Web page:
“It is now clear that B cells play a central role in pathogenesis of MS:
1. MS has not be seen in people who don’t make immunoglobulins due to rare genetic disorders (agammaglobulinaemia).
This observation is based on a literature review and my own personal experience. If anyone reading this post has seen a case of MS occurring in a patient with agammaglobulinaemia please let me know.
2. Oligoclonal IgG bands are invariably found in the cerebrospinal fluid (CSF) and brain/spinal tissues of MSers. These immunoglobulin bands have been highly selected; in other words whatever is driving their production is getting help from other cells (antigen presenting cells and T cells). This selection process is typically seen with infections or foreign antigens (proteins).
I have always hypothesised that if we can uncover what these bands are reacting with we will uncover, or pin down, the cause of MS.
OCB-negative MSers don’t have ‘classic MS’ and should be given a separate diagnosis or the diagnosis of definitive MS should be delayed; this is particularly important when diagnosing PPMS! This is another reason why lumbar punctures and spinal fluid analysis should be done in all MSers. Please note to get into the ocrelizumab PPMS trial (Oratorio Trial) you had to have OCBs. The latter may be the reason why the trial was positive.”
You only get one chance not to make the diagnosis of MS and that is in the beginning or the diagnostic phase of the disease. Spinal fluid analysis helps you exclude other conditions and tells you if you have OCBs or not.
The lack of targeting of plasma cells may prove to be the achilles heel of the anti-CD20 therapies. Killing plasma cells may be very important to prevent the SPMS. We will need to wait and see what happens with the long term follow-up of the ocrelizumab trial cohorts.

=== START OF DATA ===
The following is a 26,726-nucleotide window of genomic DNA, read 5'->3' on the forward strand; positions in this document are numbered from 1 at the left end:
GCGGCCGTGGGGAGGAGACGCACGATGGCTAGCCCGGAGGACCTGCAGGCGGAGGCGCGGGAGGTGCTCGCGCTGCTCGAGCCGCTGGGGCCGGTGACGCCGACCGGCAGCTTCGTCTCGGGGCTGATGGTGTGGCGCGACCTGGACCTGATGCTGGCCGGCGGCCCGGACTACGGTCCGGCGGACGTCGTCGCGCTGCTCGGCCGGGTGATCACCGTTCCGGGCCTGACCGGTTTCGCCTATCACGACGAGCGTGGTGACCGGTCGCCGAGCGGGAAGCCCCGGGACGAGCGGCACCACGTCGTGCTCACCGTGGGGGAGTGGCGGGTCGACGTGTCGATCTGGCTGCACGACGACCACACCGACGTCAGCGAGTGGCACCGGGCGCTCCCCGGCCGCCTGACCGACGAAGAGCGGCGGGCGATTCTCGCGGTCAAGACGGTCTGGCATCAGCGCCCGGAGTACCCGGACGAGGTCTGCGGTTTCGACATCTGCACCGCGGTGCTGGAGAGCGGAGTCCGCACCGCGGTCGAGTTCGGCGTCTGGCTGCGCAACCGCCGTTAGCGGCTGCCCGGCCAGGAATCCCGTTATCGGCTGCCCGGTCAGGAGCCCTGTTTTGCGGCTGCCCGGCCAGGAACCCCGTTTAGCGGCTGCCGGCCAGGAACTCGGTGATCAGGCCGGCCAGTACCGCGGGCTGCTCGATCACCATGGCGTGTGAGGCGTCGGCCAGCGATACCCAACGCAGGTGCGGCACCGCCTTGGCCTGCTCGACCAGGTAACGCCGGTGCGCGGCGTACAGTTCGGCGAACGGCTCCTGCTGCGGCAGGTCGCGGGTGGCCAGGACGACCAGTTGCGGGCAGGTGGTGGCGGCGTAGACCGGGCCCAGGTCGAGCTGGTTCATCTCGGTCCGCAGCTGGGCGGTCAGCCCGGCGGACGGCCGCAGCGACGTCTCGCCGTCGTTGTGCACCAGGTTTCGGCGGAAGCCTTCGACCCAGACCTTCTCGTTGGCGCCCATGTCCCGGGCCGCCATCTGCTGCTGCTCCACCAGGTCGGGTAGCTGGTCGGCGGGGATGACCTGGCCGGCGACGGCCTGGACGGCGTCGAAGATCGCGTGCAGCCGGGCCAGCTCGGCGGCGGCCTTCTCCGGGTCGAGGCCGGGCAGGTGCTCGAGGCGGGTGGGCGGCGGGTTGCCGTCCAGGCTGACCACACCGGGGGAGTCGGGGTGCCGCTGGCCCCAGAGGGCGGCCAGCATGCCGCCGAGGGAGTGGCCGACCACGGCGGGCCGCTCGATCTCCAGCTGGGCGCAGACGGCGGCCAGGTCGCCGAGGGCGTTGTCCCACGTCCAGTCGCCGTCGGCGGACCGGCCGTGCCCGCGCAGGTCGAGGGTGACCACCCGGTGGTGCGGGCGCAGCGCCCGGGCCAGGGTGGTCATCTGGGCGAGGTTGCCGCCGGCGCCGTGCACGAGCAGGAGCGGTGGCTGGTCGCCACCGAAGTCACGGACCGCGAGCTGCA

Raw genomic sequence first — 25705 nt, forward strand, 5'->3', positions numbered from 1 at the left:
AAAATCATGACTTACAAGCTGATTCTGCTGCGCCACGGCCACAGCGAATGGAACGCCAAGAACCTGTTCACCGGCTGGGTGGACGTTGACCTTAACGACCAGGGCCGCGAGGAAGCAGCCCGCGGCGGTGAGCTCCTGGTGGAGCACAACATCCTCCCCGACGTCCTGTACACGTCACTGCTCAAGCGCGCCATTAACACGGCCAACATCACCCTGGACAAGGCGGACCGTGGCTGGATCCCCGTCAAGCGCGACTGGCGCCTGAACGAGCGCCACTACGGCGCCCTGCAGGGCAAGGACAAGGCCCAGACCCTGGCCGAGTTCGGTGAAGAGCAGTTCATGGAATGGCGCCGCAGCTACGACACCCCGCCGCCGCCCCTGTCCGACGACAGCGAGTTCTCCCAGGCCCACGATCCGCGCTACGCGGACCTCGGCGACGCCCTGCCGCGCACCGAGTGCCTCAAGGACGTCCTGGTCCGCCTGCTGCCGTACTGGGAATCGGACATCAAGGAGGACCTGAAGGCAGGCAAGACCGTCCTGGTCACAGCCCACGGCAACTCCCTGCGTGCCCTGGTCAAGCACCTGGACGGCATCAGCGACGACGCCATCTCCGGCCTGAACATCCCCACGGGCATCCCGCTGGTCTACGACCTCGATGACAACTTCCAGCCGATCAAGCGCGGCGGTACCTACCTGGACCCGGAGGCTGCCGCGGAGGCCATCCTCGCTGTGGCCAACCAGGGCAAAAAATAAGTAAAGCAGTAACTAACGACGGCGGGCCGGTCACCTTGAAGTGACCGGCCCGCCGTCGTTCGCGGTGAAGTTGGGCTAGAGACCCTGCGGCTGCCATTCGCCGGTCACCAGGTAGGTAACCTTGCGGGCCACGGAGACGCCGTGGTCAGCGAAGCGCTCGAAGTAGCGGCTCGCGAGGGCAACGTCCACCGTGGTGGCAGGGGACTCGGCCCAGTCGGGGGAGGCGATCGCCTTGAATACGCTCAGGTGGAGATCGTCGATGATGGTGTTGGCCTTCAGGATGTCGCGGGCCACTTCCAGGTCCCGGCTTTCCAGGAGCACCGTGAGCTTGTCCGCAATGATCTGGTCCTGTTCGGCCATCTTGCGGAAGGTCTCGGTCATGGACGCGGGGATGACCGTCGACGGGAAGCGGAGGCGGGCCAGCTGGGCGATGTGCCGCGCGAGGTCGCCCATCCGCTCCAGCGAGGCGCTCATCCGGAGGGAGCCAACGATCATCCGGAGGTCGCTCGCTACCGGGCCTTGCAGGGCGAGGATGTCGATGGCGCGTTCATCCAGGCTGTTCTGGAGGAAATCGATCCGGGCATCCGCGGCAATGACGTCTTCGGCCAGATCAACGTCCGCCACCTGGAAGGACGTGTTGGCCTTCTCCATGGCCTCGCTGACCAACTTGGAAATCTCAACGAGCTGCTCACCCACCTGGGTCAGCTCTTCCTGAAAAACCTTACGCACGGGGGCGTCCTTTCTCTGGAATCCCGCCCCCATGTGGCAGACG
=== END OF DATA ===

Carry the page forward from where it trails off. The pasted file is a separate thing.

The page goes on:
Could the B cell be the Trojan horse that takes EBV into the brain and spinal cord? Unfortunately, the evidence on this topic is rather mixed at present, but I suspect the B-cell is the cell that EBV hitches a ride in. This may be the mechanism of how ocrelizumab works.
This is an observation that I made years ago! The one exception to that rule is daclizumab (anti-CD25). This is why we need to study the immunological effects of daclizumab in great detail in MS. We need to know exactly how it is working and what its effects are on B cell function. I have hypothesised in the past that the expansion of CD56-bright NK cells, that occurs with daclizumab, may be working via an antiviral mechanism.
It is a pity that anti-CD20 therapies do not target plasma cells or plasmablasts; these are the immunoglobulin factory cells and are also part of immunoglobulin pathway. May be the newer anti-CD19 agents that target plasma blasts will be more effective than anti-CD20?
The Grand Challenge: Are B cells the pivotal cell in the pathogenesis of MS? How do anti-B cell therapies work in MS? Do anti-B cell therapies work as anti-EBV agents? How do we reconcile the immunological effects of daclizumab with the B cell hypothesis?